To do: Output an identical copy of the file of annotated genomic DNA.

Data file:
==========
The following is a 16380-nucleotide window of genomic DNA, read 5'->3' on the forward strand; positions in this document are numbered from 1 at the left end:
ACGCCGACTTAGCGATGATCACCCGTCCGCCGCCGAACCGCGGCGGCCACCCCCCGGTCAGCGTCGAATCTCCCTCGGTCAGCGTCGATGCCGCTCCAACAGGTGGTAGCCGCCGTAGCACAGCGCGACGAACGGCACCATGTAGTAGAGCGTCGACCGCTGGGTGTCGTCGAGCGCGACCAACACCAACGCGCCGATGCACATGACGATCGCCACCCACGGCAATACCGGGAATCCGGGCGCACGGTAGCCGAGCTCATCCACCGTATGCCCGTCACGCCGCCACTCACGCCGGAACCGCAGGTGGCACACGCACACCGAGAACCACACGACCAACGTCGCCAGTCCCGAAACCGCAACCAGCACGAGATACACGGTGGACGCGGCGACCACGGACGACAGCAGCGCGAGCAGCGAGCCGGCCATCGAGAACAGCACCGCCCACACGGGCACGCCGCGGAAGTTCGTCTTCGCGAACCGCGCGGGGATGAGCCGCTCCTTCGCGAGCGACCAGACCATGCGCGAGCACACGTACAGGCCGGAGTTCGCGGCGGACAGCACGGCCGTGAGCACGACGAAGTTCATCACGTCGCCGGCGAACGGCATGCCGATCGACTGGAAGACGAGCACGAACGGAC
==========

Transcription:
The following is a 16380-nucleotide window of genomic DNA, read 5'->3' on the forward strand; positions in this document are numbered from 1 at the left end:
ACGCCGACTTAGCGATGATCACCCGTCCGCCGCCGAACCGCGGCGGCCACCCCCCGGTCAGCGTCGAATCTCCCTCGGTCAGCGTCGATGCCGCTCCAACAGGTGGTAGCCGCCGTAGCACAGCGCGACGAACGGCACCATGTAGTAGAGCGTCGACCGCTGGGTGTCGTCGAGCGCGACCAACACCAACGCGCCGATGCACATGACGATCGCCACCCACGGCAATACCGGGAATCCGGGCGCACGGTAGCCGAGCTCATCCACCGTATGCCCGTCACGCCGCCACTCACGCCGGAACCGCAGGTGGCACACGCACACCGAGAACCACACGACCAACGTCGCCAGTCCCGAAACCGCAACCAGCACGAGATACACGGTGGACGCGGCGACCACGGACGACAGCAGCGCGAGCAGCGAGCCGGCCATCGAGAACAGCACCGCCCACACGGGCACGCCGCGGAAGTTCGTCTTCGCGAACCGCGCGGGGATGAGCCGCTCCTTCGCGAGCGACCAGACCATGCGCGAGCACACGTACAGGCCGGAGTTCGCGGCGGACAGCACGGCCGTGAGCACGACGAAGTTCATCACGTCGCCGGCGAACGGCATGCCGATCGACTGGAAGACGAGCACGAACGGAC